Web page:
Depiction of the Marquis de Sade by H. Biberstein in L’Œuvre du marquis de Sade, Guillaume Apollinaire (Edit.), Bibliothèque des Curieux, Paris, 1912.
A few months ago, in my Facebook group For Love Not Money, some of us took part in a perfume review challenge. In this group task, we each chose a fragrance house that we wanted to become more familiar with, and wrote a review on a different scent from that house, every day for seven days. This was a great way to get through some of my samples, which seem to have multiplied faster than Mogwais in the movie Gremlins over the past 18 months, and to really explore both the fragrance house, and their scent compositions.
I chose to review seven fragrances by the French company Histoires de Parfums and I’ll be sharing some of these reviews with you here at Perfume Polytechnic.
Day 1: 1740 Marquis de Sade
Histoires de Parfums: Some Background
Histoires de Parfums describes its fragrances as “an olfactive library that is telling stories about famous characters, raw materials and mythical years. The collection created by Gérald Ghislain is governed by no rules other than inspiration. With his luxuriant imagination, this loquacious individual has chosen to bring his stories to life in perfumes, a sensitive and sensual medium. Histoires de Parfums releases its fragrances in a deluxe edition to be read on skin.” (Text quoted from Histoires de Parfums website.)
Ghislain is both a chef and an ISIPCA (Institut Supérieur International du Parfum, de la Cosmétique et de l’Aromatique Alimentaire) trained perfumer, and while he is clearly presented as the face of Histoires de Parfums (HdP), it remains unclear to me as to whether or not he is the perfumer behind HdP’s creations. Luca Turin, in The Guide, credits Sylvie Jourdet, Professor of Olfaction and Perfumery Accords at ISIPCA in Versailles, as the chief composer of most of HdP’s scents. In one online interview, Ghislain talks of a “small laboratory team” behind his creations. So, it might be that the conceptual ideas for HdP’s fragrances are generated by Ghislain, but translated into fragrance form by others.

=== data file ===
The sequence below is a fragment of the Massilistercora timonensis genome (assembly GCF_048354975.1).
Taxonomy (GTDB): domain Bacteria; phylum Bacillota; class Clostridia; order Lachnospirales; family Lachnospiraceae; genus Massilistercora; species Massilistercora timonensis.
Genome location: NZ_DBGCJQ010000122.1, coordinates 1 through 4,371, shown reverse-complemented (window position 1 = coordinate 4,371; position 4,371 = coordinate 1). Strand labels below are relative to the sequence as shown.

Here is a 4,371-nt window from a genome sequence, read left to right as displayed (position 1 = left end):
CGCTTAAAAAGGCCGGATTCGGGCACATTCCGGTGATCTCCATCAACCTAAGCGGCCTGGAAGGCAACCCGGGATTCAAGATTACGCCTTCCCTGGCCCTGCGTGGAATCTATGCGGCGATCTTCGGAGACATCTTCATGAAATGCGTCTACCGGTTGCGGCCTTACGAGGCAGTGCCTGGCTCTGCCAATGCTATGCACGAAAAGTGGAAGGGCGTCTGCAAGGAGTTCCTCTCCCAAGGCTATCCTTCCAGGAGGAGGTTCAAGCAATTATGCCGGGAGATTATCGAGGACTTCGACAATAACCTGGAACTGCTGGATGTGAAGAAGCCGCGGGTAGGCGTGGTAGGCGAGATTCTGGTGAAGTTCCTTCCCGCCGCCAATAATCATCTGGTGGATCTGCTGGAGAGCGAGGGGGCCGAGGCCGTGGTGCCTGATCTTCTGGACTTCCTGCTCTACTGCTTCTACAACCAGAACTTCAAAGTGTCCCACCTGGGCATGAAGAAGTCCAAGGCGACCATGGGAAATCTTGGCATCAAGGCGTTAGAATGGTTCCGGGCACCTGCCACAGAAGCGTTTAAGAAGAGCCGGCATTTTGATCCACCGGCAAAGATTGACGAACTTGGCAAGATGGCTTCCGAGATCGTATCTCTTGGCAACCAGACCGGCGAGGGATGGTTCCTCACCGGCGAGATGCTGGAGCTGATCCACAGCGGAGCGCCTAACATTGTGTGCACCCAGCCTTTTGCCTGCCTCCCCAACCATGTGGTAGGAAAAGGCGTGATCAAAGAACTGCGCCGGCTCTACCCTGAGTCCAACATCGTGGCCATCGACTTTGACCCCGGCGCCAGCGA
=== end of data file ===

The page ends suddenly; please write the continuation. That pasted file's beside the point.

Today’s reviewed perfume, 1740 Marquis de Sade, is from the first collection, or “volume” of fragrances released by HdP in 2000 (there have been several other collections added to the HdP fragrance “library” since then). As stated on the HdP website, this first collection was “inspired by famous people who influenced their generation. The name given to the perfume is that of their date of birth.” In this instance, 1740 refers to the birth year of the infamous Marquis de Sade. The HdP description for this perfume describes de Sade thus: “For this man, whose licentious morals had him imprisoned many times, luxury rhymes with literature.” It is from de Sade’s name that the words “sadist” and “sadism” were derived.
De Sade was a French aristocrat and writer of saucy tomes with a violent and/or blasphemous bent. He was a radical and a revolutionary who did not want his actions to be constrained by law, religion or morality; for his behaviour and for his lascivious writings, he spent more than 30 years in prison.
1740: The Fragrance
The following notes are listed on the HdP brochure that came with my samples:
Top notes: bergamot and davana sensualis.
Heart notes: patchouli, coriander and cardamom.
Base notes: cedar, elemi, leather and labdanum.